It's kinda like being the last man alive on a trip to Mars. That is how I describe it to friends. You're alone, on this long journey, totally isolated, with just a mountainous work to complete. And when you finally get there, you won't get paid! XD
It's important to remember for all our fans, we don't get paid to do this. We have a pay-pal set up, and donations go largely to helping keep me alive, maybe getting 10-30$ in a month. Someone will sometimes pick something out of my steam wishlist, which is nice. People who donate get a message from me by email and a unique desktop for my next indie game project.
But other than recognition by the modding community, which is fickle, and a nod from indie devs and possible future job prospects, there is no rational reason to continue developing this huge mod.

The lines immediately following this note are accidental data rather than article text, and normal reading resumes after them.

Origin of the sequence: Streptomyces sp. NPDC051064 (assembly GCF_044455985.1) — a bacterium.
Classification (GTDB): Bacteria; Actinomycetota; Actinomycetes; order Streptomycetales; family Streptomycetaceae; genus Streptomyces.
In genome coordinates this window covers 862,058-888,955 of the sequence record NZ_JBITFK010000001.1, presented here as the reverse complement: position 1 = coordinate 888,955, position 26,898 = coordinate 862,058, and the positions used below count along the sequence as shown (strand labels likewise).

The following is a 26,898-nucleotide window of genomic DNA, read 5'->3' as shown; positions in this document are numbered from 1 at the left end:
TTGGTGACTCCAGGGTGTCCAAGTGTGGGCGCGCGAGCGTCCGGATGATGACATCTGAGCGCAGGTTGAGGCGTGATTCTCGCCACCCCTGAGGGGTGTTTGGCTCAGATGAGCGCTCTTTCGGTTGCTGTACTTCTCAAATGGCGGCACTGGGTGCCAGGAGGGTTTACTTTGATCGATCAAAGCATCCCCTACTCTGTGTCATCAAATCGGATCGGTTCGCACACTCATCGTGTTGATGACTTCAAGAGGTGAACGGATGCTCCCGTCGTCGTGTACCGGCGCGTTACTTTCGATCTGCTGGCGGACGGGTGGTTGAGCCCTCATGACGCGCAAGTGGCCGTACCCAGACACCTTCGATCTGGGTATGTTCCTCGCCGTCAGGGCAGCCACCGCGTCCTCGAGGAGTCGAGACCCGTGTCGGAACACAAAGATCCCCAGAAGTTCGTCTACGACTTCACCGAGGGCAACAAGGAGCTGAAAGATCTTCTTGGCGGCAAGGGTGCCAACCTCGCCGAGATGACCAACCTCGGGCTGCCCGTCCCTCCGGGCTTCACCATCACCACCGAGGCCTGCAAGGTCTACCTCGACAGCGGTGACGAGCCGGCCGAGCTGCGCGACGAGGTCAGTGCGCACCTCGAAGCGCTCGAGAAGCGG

So why keep going?
Because I believe it is important. Project Brazil is wikid cool. It's hard to underestimate its quality and sheer entertainment value when you play this massive story. The characters are memorable and really come alive, often asking tough moral questions that leave you thinking afterwards.
I'm not saying this as a dev on the project, but as our player base says, it is like playing a brand new game. And it is a good game. I was deeply inspired by KotOR I and II, Mass Effect, Fallout 1, 2, 3 and New Vegas, and it really shows.
Project Brazil, just objectively, for its clearly being a mod, feels like one of my favourite games from the last generation of good PC RPGs. The engine is old. It is limited. The dev tools, the GECK, is a frustrating mess. Things that take you ten minutes in RPG Maker or the Unreal Engine, or Unity, take you half an hour or more in the old GECK.